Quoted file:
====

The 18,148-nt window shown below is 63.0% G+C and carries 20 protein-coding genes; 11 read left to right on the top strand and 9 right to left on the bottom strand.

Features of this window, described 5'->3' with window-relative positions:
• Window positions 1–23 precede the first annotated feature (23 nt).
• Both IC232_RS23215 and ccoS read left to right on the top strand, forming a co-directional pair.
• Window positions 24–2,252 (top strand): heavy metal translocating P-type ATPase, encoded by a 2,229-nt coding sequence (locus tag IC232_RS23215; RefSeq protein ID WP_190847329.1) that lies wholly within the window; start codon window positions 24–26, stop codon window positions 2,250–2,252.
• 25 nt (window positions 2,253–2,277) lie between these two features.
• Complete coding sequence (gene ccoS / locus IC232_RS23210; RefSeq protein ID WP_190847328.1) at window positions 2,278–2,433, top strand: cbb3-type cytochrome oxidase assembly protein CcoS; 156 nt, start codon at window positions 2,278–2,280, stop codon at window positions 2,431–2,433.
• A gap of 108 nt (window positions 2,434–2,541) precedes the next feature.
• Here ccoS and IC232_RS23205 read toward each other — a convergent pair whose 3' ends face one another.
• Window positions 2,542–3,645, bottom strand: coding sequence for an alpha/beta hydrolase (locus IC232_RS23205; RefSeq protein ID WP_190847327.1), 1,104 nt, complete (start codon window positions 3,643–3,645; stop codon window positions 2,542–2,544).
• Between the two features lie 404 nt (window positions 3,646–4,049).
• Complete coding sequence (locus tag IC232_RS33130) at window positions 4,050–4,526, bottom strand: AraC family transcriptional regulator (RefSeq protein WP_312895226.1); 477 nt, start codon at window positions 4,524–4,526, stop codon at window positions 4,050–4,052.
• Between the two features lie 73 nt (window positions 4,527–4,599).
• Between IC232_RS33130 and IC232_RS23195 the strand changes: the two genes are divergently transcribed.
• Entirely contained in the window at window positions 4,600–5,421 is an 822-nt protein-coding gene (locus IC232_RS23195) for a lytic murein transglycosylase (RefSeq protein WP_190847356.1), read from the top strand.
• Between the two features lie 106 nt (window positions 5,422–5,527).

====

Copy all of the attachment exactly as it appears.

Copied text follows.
The 18,148-nt window shown below is 63.0% G+C and carries 20 protein-coding genes; 11 read left to right on the top strand and 9 right to left on the bottom strand.

Features of this window, described 5'->3' with window-relative positions:
• Window positions 1–23 precede the first annotated feature (23 nt).
• Both IC232_RS23215 and ccoS read left to right on the top strand, forming a co-directional pair.
• Window positions 24–2,252 (top strand): heavy metal translocating P-type ATPase, encoded by a 2,229-nt coding sequence (locus tag IC232_RS23215; RefSeq protein ID WP_190847329.1) that lies wholly within the window; start codon window positions 24–26, stop codon window positions 2,250–2,252.
• 25 nt (window positions 2,253–2,277) lie between these two features.
• Complete coding sequence (gene ccoS / locus IC232_RS23210; RefSeq protein ID WP_190847328.1) at window positions 2,278–2,433, top strand: cbb3-type cytochrome oxidase assembly protein CcoS; 156 nt, start codon at window positions 2,278–2,280, stop codon at window positions 2,431–2,433.
• A gap of 108 nt (window positions 2,434–2,541) precedes the next feature.
• Here ccoS and IC232_RS23205 read toward each other — a convergent pair whose 3' ends face one another.
• Window positions 2,542–3,645, bottom strand: coding sequence for an alpha/beta hydrolase (locus IC232_RS23205; RefSeq protein ID WP_190847327.1), 1,104 nt, complete (start codon window positions 3,643–3,645; stop codon window positions 2,542–2,544).
• Between the two features lie 404 nt (window positions 3,646–4,049).
• Complete coding sequence (locus tag IC232_RS33130) at window positions 4,050–4,526, bottom strand: AraC family transcriptional regulator (RefSeq protein WP_312895226.1); 477 nt, start codon at window positions 4,524–4,526, stop codon at window positions 4,050–4,052.
• Between the two features lie 73 nt (window positions 4,527–4,599).
• Between IC232_RS33130 and IC232_RS23195 the strand changes: the two genes are divergently transcribed.
• Entirely contained in the window at window positions 4,600–5,421 is an 822-nt protein-coding gene (locus IC232_RS23195) for a lytic murein transglycosylase (RefSeq protein WP_190847356.1), read from the top strand.
• Between the two features lie 106 nt (window positions 5,422–5,527).